(Credit: BC NDP via Flickr)
By Winnie Hwo, Senior Public Engagement Specialist
Like many British Columbians, I have been following post-election developments closely.
On May 9, I voted for a healthy environment. For me, that means green transportation infrastructure and a clean energy future.
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As a Lower Mainland resident, one of my top concerns is the Massey Tunnel bridge replacement. It's an issue that will not only have great influence on B.C.'s ability to meet its carbon-emissions reduction targets but will also determine my family's transportation means.
On Tuesday, I got a glimpse of what a cleaner and greener transportation future could look like, if the province moves in a new direction in which the environment and our well-being take centre stage.
According to the joint statement released by NDP leader John Horgan and Green Party leader Andrew Weaver, they hope to form a minority government that will expand B.C.'s carbon tax plan to an additional $5 per ton per year beginning April 1, 2018, and include taxation of fugitive emissions, including the fugitive methane gas released by the natural gas/fracking industry.
For us in the Lower Mainland, the promise to "act immediately to improve transit and transportation infrastructure in co-operation with the Mayor's Council and the federal government to reduce emissions, create jobs and get people home faster" is particularly important. It's a promise that, if carried through, will greatly improve my family's quality of life.
During the election, the B.C. Liberals campaigned on a plan to spend $3.5 billion on a 10-lane car bridge to connect the fastest-growing communities between South Fraser and Vancouver. However, as we add vehicles to the road, the prospect of building low-carbon public transit and transportation options for residents in this region dims.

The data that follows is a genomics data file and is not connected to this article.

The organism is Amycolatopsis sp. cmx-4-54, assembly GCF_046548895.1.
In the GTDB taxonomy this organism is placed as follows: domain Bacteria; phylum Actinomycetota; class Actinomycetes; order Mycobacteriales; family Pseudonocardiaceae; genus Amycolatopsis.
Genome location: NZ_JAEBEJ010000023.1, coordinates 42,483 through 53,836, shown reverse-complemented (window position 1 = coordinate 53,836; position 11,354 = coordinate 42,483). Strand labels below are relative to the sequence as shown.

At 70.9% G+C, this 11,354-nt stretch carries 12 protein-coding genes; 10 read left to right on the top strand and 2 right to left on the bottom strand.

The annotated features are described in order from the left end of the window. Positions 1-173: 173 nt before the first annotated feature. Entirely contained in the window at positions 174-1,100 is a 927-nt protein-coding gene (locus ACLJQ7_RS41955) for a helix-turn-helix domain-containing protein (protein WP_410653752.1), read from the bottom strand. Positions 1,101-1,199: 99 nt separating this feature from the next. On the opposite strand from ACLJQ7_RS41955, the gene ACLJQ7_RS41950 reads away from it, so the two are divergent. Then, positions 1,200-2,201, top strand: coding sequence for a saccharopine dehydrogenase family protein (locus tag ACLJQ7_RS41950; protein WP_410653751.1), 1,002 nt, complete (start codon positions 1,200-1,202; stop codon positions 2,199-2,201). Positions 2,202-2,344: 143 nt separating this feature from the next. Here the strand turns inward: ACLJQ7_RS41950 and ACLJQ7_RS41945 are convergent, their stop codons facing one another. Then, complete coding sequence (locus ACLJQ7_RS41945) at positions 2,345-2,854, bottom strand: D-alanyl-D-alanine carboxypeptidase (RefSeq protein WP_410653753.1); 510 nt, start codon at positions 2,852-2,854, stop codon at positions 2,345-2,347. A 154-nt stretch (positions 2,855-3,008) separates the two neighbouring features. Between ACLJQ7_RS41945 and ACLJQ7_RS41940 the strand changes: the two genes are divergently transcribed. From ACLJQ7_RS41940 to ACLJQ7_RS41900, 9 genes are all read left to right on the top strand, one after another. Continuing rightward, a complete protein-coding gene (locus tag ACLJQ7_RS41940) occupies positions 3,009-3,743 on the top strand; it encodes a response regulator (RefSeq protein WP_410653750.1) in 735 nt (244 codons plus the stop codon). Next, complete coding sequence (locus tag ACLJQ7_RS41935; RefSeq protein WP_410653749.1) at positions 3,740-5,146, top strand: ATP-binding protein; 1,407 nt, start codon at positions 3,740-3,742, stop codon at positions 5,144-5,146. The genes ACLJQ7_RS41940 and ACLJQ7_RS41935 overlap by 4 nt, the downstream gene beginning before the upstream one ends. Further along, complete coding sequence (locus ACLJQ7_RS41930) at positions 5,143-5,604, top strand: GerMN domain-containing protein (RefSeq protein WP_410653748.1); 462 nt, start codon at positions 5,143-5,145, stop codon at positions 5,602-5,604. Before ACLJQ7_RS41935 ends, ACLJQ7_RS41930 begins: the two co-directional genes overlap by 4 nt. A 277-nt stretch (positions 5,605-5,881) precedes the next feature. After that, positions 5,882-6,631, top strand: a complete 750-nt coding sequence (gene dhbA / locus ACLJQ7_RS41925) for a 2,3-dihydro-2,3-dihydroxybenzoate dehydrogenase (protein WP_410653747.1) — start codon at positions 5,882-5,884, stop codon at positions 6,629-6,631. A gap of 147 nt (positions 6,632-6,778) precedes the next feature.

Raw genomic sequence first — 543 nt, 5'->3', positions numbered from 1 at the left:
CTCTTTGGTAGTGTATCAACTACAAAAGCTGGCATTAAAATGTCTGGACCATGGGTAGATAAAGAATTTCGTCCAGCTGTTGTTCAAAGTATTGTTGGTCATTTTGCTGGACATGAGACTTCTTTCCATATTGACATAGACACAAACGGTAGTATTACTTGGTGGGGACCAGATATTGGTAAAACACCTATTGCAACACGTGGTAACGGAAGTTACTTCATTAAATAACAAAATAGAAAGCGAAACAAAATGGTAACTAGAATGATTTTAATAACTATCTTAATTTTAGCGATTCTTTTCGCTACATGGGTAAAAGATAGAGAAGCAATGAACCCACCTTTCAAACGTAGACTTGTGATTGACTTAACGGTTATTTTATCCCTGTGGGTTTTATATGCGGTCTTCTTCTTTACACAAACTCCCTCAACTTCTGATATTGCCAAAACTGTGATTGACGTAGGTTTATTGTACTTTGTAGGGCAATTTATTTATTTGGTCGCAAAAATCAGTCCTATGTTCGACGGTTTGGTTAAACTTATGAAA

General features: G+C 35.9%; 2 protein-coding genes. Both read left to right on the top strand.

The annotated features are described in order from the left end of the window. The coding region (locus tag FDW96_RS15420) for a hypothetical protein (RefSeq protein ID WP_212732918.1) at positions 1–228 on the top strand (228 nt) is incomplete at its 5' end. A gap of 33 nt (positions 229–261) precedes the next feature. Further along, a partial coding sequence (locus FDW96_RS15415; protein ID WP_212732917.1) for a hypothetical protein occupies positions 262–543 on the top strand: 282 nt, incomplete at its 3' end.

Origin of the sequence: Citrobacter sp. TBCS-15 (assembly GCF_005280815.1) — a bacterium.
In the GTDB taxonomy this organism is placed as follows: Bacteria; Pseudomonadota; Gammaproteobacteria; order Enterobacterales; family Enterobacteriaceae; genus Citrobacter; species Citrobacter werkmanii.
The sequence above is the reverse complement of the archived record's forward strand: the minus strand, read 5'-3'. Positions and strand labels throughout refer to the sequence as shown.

In an op-ed published in the Province in late April, a group of Lower Mainland citizens considered how the B.C. Liberals' proposed bridge construction costs could be redirected. What alternative projects could this $3.5 billion fund? This is what they found:
1) $1.32 billion would add 750 hybrid buses to the Lower Mainland's fleet.
2) $1.3 billion would fund earthquake upgrades for 152 schools, allowing some to be replaced entirely.
3) $1.38 billion could build 5,520 affordable housing units.
More vehicles on the road means higher health-care costs. The province is well aware of this. Its website highlights that "vehicle emissions contribute to smog. The compounds in vehicle emissions are linked to respiratory and cardiovascular illnesses and are the most concentrated near major roadways in cities."
Experts confirm that B.C. is not on track to meet its legally binding emissions target put into law in 2008 — requiring the province to reduce emissions by 33 per cent below 2007 levels by 2020. Instead, Christy Clark's government was aiming for a 2050 target with an 80 per cent reduction in emissions from 2007 levels. Adding vehicle capacity with a 10-lane bridge makes it far less likely that we'll meet these targets. Rather, they seem to be evaporating into thin air.
Clearly, there are many more worthwhile ways to spend this money, none of which would jeopardize our environment or the livability of our communities.
Both John Horgan and Andrew Weaver campaigned against the $4 billion, 10-lane bridge as a viable solution to the Massey Tunnel. Although the two leaders did not spell out their plans for a Massey Tunnel replacement in their latest announcement, I sincerely hope a cleaner alternative is in the works. With cooperation among parties and a new direction in government, British Columbians have a real chance to reboot and move toward a cleaner, greener future.